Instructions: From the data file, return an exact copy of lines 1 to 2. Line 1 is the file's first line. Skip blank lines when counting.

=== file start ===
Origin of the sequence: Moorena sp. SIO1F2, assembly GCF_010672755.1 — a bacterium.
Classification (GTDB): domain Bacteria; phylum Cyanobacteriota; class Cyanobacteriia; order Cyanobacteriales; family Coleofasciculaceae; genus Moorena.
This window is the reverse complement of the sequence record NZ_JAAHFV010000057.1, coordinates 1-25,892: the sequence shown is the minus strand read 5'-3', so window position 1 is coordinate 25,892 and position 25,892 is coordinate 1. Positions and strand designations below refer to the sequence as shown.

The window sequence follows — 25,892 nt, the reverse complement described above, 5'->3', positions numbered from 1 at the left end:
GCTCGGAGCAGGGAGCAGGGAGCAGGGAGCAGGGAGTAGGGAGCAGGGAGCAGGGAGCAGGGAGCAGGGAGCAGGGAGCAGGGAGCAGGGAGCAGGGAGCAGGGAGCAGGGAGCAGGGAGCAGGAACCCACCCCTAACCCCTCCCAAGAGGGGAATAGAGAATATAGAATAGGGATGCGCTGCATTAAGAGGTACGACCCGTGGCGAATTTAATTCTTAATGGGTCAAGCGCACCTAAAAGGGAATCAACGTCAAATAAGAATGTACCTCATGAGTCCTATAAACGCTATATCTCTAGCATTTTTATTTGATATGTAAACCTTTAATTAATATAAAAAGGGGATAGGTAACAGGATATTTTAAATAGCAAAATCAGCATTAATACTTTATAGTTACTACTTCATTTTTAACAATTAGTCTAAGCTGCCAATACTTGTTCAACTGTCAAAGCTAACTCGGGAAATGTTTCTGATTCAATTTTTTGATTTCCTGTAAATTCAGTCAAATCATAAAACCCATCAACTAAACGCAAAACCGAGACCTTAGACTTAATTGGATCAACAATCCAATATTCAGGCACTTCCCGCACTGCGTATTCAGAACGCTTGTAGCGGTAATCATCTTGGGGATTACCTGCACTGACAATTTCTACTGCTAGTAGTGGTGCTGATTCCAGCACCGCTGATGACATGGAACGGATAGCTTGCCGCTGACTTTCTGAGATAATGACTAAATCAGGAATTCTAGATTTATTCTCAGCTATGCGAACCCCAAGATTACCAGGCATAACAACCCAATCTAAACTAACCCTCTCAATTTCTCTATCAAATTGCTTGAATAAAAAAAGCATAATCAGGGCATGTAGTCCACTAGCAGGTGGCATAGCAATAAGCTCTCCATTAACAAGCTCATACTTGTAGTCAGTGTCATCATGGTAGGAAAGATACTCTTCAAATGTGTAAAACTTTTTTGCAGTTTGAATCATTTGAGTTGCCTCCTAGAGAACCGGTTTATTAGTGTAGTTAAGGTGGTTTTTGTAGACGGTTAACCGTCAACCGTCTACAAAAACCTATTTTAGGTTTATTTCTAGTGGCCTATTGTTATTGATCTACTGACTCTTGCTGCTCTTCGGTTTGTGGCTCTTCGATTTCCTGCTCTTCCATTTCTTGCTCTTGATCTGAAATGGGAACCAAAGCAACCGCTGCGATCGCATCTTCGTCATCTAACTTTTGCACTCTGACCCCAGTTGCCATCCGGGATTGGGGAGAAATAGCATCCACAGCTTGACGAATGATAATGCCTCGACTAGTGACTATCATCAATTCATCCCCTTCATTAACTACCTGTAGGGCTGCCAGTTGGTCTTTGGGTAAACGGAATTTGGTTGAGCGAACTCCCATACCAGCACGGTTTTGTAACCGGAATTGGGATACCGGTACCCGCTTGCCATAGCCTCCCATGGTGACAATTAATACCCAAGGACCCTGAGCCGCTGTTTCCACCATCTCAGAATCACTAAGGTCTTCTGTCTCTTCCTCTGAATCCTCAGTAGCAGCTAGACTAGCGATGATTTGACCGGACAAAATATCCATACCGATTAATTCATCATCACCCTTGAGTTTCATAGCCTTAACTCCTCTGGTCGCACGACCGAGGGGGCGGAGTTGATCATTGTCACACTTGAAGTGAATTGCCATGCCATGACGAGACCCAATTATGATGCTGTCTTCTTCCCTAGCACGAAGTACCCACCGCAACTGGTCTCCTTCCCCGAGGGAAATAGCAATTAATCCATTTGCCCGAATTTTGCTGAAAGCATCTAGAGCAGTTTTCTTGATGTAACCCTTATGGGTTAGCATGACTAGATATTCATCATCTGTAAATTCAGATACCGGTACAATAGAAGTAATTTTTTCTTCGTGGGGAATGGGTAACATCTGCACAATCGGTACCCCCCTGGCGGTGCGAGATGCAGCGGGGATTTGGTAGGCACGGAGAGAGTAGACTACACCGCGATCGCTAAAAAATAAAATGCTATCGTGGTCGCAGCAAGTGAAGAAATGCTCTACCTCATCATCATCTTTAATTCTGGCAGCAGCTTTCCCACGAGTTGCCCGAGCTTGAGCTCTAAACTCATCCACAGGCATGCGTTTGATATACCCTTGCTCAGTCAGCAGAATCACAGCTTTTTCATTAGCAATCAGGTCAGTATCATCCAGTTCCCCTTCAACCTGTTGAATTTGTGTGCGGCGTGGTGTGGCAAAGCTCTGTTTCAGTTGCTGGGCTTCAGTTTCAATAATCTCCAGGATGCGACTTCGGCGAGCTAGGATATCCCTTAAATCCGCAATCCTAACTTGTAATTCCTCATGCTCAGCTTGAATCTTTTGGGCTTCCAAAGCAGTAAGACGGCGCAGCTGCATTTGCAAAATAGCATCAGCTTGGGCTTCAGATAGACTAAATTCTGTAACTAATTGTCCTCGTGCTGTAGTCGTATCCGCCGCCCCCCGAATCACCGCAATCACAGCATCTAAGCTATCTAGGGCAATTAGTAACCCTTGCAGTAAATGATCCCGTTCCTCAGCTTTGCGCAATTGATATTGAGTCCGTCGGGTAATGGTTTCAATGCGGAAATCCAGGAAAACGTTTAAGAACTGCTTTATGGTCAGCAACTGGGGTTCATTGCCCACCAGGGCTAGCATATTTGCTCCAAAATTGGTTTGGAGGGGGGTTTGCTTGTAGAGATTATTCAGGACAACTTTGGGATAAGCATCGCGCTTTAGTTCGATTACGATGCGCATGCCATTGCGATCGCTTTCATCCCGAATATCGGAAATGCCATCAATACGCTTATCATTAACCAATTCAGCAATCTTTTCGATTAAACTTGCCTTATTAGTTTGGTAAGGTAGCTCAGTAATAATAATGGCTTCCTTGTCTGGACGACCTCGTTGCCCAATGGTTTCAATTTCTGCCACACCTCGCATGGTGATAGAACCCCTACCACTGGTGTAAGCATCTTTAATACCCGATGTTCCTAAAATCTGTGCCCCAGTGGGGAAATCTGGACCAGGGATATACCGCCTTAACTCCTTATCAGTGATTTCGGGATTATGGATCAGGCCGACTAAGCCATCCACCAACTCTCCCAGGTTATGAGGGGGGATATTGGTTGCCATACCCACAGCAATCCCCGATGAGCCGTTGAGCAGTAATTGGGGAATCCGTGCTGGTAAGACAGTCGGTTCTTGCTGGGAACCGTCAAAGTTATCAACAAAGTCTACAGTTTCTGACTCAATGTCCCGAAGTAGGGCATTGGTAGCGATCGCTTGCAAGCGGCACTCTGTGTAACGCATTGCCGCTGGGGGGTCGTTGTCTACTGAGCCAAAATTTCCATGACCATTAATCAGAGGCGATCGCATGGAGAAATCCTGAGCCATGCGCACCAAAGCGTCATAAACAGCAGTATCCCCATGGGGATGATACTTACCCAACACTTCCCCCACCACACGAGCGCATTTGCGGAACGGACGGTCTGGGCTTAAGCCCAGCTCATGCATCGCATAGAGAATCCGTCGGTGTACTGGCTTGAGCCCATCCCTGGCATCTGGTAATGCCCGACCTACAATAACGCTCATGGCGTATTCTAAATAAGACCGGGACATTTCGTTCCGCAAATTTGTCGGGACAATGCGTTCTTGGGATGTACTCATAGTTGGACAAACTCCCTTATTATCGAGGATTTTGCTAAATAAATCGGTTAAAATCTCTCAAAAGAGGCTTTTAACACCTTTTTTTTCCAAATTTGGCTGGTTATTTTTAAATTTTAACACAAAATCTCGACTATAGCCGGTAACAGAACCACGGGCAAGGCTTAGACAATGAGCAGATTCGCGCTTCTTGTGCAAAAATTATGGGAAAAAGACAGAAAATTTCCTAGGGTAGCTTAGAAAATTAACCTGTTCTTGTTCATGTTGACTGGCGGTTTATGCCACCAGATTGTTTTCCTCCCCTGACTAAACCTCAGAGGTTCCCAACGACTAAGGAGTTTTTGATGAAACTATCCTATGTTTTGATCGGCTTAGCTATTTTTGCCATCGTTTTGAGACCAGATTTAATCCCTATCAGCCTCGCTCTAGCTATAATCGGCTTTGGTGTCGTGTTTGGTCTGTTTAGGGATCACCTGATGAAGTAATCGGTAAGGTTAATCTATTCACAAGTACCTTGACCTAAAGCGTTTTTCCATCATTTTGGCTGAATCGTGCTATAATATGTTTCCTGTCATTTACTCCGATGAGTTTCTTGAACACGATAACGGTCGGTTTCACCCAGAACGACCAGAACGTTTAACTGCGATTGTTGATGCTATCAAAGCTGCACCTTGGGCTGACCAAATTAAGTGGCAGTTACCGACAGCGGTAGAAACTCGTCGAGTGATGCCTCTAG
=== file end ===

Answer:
Origin of the sequence: Moorena sp. SIO1F2, assembly GCF_010672755.1 — a bacterium.
Classification (GTDB): domain Bacteria; phylum Cyanobacteriota; class Cyanobacteriia; order Cyanobacteriales; family Coleofasciculaceae; genus Moorena.